Plaintiff contends that Defendant's responses to the discovery requests set forth above are deficient, and requests that the Court compel Defendant to respond in full to the discovery requests. The parties agree that Plaintiff's intended purpose in serving the interrogatories and document request at issue was to elicit information from Defendant as to similarly-situated comparators. Plaintiff's position is that the information he seeks in the discovery requests at issue is relevant to his retaliation claim. Specifically, he argues that one element that he must meet in order to establish a prima facie claim of retaliation is that there is a causal connection between his alleged protected activity and Defendant's alleged adverse employment action. (DN 91-1 at 3 (citing Nguyen v. City of Cleveland, 229 F.3d 559, 563 (6th Cir. 2000).) Plaintiff argues that while no one factor is dispositive in establishing a causal connection, "evidence that defendant treated the plaintiff differently from similarly situated employees... is relevant to causation." ( Id. at 4 (quoting Nguyen, 229 F.3d at 563).) Plaintiff further argues that evidence that Defendant treated similarly situated comparators differently than it treated Plaintiff is also relevant to demonstrate that Defendant's justification for terminating Plaintiff, the ethics policy violation, is mere pretext.

D. Defendant's Response

Defendant characterizes the discovery requests at issue as a fishing expedition and urges the Court to exercise its discretion over the discovery process to deny the Motion to Compel. As it did in its objections to the individual discovery requests, Defendant argues that the discovery requests are overbroad and burdensome, and would not lead to the discovery of relevant evidence. Defendant does not dispute that evidence of similarly situated comparators would be relevant to Plaintiff's retaliation claim, but argues that responses to the discovery requests at issue would not lead to evidence of such comparators. (DN 94 at 3.) Specifically, Defendant contends that under Sixth Circuit precedent, two employees cannot be similarly situated where there are different decision-makers involved in the adverse employment action. ( Id. at 4 (citations omitted).) Defendant argues that Plaintiff misses the mark by focusing on whether individuals have different supervisors; the correct question, Defendant claims, is whether different decision-makers were involved in the adverse employment actions.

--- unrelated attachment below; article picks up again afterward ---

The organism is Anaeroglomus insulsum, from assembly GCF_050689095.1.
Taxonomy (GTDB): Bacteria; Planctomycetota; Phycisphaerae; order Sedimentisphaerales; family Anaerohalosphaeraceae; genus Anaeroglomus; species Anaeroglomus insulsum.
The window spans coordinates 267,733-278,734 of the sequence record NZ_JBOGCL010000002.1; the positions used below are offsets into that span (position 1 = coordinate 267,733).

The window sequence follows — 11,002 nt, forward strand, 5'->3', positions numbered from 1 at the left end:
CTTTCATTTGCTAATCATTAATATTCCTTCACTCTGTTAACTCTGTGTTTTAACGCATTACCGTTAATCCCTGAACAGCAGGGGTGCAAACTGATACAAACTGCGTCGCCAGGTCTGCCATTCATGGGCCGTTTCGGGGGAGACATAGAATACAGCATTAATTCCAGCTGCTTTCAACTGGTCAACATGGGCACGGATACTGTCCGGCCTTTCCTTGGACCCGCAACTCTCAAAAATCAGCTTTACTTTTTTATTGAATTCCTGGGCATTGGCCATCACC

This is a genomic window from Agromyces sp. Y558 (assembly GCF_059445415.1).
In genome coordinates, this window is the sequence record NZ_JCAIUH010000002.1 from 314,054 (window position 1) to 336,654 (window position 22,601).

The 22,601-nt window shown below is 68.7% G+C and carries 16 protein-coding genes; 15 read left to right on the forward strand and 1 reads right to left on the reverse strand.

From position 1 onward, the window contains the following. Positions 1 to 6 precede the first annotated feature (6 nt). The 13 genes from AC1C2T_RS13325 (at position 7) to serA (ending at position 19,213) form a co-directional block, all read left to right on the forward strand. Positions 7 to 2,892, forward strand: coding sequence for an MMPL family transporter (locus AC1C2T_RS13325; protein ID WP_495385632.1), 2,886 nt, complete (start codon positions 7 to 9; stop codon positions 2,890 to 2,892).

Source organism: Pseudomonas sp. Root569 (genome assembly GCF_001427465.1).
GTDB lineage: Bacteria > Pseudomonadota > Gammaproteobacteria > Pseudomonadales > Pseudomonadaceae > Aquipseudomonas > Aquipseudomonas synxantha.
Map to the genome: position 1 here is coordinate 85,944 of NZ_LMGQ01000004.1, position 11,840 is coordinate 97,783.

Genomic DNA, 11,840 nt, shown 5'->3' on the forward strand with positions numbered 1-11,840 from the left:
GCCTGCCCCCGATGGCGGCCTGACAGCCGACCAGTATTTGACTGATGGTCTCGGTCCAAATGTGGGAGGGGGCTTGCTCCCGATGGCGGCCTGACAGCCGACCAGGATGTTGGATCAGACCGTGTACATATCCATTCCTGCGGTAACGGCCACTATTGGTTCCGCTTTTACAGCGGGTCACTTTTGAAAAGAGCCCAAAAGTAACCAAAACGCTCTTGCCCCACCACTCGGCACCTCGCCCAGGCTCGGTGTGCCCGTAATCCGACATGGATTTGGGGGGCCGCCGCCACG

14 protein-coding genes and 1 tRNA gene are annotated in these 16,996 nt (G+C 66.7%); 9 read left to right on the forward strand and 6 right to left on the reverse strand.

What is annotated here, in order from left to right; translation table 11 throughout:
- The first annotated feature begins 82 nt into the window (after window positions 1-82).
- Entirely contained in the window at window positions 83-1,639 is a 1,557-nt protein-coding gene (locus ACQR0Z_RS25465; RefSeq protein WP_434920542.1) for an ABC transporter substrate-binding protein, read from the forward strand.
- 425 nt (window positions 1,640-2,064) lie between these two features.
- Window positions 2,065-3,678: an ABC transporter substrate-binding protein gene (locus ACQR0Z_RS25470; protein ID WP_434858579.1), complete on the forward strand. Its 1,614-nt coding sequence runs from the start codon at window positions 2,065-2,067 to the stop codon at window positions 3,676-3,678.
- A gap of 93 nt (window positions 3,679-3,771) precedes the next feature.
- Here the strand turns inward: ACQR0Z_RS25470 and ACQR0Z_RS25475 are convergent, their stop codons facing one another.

Defendant identifies two individuals as making the decision to terminate Plaintiff: (1) Arlene Mockapetris ("Mockapetris"); and (2) Steve SaLoutos ("SaLoutos"). ( Id. at 6.) Defendant points to SaLoutos's deposition, at which he testified that he "was not aware of any other employee who loaned money to a customer." ( Id. at 6.) Defendant states that Mockapetris "also has no knowledge of any employee, other than Plaintiff, who loaned money to a customer or was terminated for loaning money to a customer." ( Id. ) As a result of these statements by SaLoutos and Mockapetris, Defendant argues, the Court can conclude that responses to the discovery requests at issue would not produce evidence of similarly situated comparators.

Moreover, Defendant claims, even if there was a chance that discovery responses could lead to relevant evidence, any benefit from such a response would be outweighed by the burden on Defendant to produce such responses. Defendant states that Plaintiff seeks disciplinary records for all of its employees, nationwide, who, over an eight-year period, committed policy violations similar to the violation leading to Plaintiff's termination, and that to produce such records would require it to review disciplinary records relating to over 65, 000 employees. (DN 94 at 7; DN 94-1.) Defendant further argues that the way it codes terminations would require it to "locate and interview thousands of managers to determine which, if any, of the 10, 298 terminations [coded similarly to Plaintiff's] could be responsive." (DN 94 at 8; DN 94-1.)

E. Plaintiff's Reply

In his reply, Plaintiff argues that Defendant ignores the fact that after Defendant objected to Interrogatory 11, which covered an eight-year time frame, he served the Second Discovery Requests. Interrogatories 13 and 14 cover only a three-year period. Plaintiff contends that while Defendant identifies SaLoutos and Mockapetris as the decision-makers with respect to Plaintiff's termination, in reality, SaLoutos testified at his deposition that a number of other people were also involved in the decision. (DN 96 at 2-3.) Plaintiff argues that the cases cited by Defendant are distinguishable in that in those cases, whether one was similarly situated was decided on a full record at the summary judgment stage, whereas here, discovery is necessary precisely because he needs more information from Defendant in order to identify potential comparators.

With respect to Defendant's argument that to perform an electronic search of disciplinary decisions would be unduly burdensome, Plaintiff characterizes Defendant's response as "essentially argu[ing] that its intentionally poor record keeping system excuses it from providing discovery materials that it would otherwise be required to disclose." (DN 96 at 7.) Plaintiff argues that the mere fact that developing a complete response to discovery requests will be time-consuming or expensive is insufficient to avoid producing such a response.

Discussion

A. Legal Standard

"When faced with questions over, or disputes about, what information or documents may be obtained based on their relevancy, it is axiomatic that the trial court is afforded broad discretion to determine the bounds of inquiry." Janko Enters. v. Long John Silver's, Inc., 2013 U.S. Dist. LEXIS 135107, *5 (W.D. Ky. 2013) (citing Chrysler Corp. v. Fedders Corp., 643 F.2d 1229, 1240 (6th Cir. 1981), cert. denied, 454 U.S. 893 (1981)) (other citations omitted). "Absent a clear abuse of the trial court's discretion, its decisions regarding the scope of discovery will not be disturbed on review." Id. (citing Chrysler Corp., 643 F.2d at 1240).